Cross-device ad tech: How to vet potential partners providing this critical stack element
CMOs are charged with managing a brand’s relationship with consumers, but the CMO’s most tangible relationships are more likely with the partners and service providers that comprise their full tech stack.
Building, selecting, integrating and managing the right tech is the first step in understanding and interfacing with consumers. At best, both the advertising and marketing stack can help create more intimate understanding between brand and consumer. At worst, it can stand in the way.
Too often, the complexity of building and managing the stack is a huge barrier to success and a problem that leaves CMOs drowning in technobabble to the point where that authentic tie with the consumer is lost.
The most complex part of the stack
Some components of that full stack present more challenges than others. The ad tech portion — namely, the technology for managing and optimizing paid media — has only gotten more complex and labyrinthine as it has struggled to adapt to the rapid changes in advertising, namely the rise of mobile and programmatic.
Ad tech presents unique challenges in partner selection, and therefore, it is more likely to become a stumbling block in the relationship between brand and consumer. Marketers rely more on their ad tech partners than on other portions of the stack — such as email and CRM — where marketers tend to own the software they need to do their jobs. Ad tech is more dynamic, more hands-on and more of an integrated service offering. Hence the perpetual risk of headache.
How can CMOs rein in the complexity in partner selection? Adhere to these rules of thumb:
- Try to restrict yourself to as few strategic partners as possible.
- Emphasize those with cross-device and cross-platform capability.
- Make sure your partners work well together. While the CMO will always occupy the center of the full tech stack, interoperability among as few pieces as possible is the recipe for success.
Let’s be clear about one thing: cross-device consumer behavior cannot be ignored. It’s simply the reality of how today’s consumers engage with brands, find out about products, and increasingly, how they buy products, too.
Developing a strategy for “mobile” isn’t really enough. Obviously, in an environment where consumers are spending three hours or so a day with their faces in their mobile devices, addressing this environment is critical. But it’s not as simple as introducing mobile as a new channel — it’s about understanding the interrelations, the switches, the differences and the points of connection between mobile, desktop, TV and everything else. Bottom line: the cross-device reality is complex, and it’s also non-negotiable for marketers.
Cross-device is also, like all challenges, a huge opportunity to get a more complete 360-degree view of the consumer and to make real gains in consumer engagement and conversion. Accurate cross-device data can provide immense insights into your target consumer’s habits and preferences, show you where they are in the purchase funnel and ensure that they’re getting messages in the right sequence, across the right platforms and at a frequency that’s still effective.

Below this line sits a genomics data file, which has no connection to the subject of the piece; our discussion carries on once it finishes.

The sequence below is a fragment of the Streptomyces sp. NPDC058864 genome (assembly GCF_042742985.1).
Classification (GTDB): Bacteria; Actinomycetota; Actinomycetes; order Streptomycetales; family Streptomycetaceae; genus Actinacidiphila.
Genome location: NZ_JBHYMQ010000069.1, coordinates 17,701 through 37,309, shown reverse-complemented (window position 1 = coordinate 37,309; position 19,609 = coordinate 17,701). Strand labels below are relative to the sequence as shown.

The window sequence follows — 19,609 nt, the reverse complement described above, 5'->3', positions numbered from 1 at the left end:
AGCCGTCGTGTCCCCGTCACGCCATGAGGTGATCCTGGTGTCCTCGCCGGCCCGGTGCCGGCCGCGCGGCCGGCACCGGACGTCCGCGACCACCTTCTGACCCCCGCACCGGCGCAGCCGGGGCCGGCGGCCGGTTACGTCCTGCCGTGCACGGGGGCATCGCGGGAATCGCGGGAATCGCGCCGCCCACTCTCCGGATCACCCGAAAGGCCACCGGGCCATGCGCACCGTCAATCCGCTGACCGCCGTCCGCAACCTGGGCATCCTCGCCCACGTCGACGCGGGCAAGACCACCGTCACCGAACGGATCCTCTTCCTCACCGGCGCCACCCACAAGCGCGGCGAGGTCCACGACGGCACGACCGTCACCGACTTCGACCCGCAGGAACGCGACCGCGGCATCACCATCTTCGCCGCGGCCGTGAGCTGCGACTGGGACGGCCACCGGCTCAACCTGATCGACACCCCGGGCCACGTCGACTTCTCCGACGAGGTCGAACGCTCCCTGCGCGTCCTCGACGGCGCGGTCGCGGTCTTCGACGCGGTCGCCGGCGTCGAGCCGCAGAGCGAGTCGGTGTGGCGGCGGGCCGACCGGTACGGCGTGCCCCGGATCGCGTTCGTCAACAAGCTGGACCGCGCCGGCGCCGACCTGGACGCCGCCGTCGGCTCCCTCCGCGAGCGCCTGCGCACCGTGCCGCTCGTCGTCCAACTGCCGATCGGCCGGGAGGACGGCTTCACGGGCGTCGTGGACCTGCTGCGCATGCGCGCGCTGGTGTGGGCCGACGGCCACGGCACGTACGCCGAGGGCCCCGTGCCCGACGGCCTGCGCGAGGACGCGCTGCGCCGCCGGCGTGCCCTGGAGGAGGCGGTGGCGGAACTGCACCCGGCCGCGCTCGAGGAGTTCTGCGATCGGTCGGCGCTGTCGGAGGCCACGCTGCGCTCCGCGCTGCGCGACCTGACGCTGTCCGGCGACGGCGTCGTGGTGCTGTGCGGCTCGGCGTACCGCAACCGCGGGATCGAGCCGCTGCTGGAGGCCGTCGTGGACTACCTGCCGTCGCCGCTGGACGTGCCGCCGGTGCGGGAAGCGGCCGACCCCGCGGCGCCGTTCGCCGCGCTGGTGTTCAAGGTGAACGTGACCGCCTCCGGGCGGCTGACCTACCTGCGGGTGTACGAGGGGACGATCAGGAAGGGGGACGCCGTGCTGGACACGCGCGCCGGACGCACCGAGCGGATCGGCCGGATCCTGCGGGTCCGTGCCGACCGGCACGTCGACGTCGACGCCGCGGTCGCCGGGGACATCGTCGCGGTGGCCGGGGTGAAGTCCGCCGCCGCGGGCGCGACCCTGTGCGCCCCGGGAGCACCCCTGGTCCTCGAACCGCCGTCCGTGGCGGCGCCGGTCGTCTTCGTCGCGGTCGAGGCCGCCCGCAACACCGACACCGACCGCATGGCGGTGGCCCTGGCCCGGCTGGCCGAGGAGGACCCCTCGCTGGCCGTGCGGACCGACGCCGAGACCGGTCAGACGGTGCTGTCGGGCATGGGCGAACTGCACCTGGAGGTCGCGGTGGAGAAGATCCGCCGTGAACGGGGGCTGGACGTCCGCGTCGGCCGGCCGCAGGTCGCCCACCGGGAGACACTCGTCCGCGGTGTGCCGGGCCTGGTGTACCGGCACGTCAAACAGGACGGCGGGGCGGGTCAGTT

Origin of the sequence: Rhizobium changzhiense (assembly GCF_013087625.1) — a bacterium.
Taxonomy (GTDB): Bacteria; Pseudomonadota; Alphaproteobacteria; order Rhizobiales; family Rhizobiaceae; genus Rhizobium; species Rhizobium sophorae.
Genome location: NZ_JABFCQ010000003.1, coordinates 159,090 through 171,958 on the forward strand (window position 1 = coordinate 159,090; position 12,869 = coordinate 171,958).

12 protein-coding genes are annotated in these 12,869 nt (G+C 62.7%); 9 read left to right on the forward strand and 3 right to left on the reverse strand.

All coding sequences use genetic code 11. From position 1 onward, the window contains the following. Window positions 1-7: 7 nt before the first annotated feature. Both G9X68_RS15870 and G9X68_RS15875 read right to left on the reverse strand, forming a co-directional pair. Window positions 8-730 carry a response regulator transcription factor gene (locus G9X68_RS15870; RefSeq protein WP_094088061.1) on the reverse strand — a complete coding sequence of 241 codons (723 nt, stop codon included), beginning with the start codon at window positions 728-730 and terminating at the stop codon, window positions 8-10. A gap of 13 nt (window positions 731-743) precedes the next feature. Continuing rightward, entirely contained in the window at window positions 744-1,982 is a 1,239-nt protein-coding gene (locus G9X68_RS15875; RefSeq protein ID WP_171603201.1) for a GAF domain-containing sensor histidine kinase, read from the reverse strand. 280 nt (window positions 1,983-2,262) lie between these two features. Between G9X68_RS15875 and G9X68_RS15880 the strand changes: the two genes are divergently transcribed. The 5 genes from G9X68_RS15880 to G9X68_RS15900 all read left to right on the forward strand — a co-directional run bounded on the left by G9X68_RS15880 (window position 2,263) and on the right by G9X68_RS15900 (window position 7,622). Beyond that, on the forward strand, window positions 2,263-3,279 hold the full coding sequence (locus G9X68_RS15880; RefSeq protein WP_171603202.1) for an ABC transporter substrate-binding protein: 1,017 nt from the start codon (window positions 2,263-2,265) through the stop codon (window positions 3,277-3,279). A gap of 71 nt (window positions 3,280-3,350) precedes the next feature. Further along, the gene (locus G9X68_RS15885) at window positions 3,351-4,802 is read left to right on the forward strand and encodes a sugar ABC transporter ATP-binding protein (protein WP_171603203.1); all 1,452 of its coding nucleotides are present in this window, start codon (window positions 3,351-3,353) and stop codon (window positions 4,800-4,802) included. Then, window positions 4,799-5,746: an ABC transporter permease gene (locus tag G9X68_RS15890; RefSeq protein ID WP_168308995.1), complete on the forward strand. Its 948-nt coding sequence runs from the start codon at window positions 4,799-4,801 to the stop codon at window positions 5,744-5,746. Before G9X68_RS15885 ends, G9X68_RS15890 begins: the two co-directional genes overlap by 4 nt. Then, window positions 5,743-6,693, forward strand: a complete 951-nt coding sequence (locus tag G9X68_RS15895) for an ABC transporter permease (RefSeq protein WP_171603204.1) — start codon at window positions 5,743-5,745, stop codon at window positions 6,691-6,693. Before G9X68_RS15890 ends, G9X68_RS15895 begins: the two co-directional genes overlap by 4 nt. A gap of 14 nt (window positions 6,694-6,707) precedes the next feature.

The new cross-device reality has generated a lot of chatter and a lot of hype — enough, indeed, to give marketers the sense that they need to master every aspect of the tech that enables it. Not so. Really, all the CMO needs is a way to evaluate a partner’s ability to master the tech and deliver on the promise.
Vetting a partner
The need for cross-device tracking is so acute that marketers are vulnerable to charlatans whose solutions are more hype than reality. One method of screening a partner is to ask for case studies and references from those case studies.
Those case studies should reveal a track record of reaching objectives like the ones you are contemplating. In addition, it’s crucial to determine whether theirs is a hands-off SaaS solution or whether it’s more of a managed solution in which connection with their company employees is required.
If it’s the latter, thoroughly understanding the level of service needed and offered is essential, as is vetting whether there is a cultural fit, since you’ll be spending a lot of time with these people.
Another consideration is which measurement technique they use. Measurement is a major challenge for marketers, and an ad tech/martech stack that uses disparate measurements and methods is a recipe for frustration and waste.
The bottom line
Ideally, the stack should make it easier for marketers to communicate with consumers and nurture the relationships. However, many get bogged down with vendors within the stack, which is counterproductive.
One simple rule of thumb might be this: If you’re spending more time talking to your partners than consumers, then it’s time to make a change.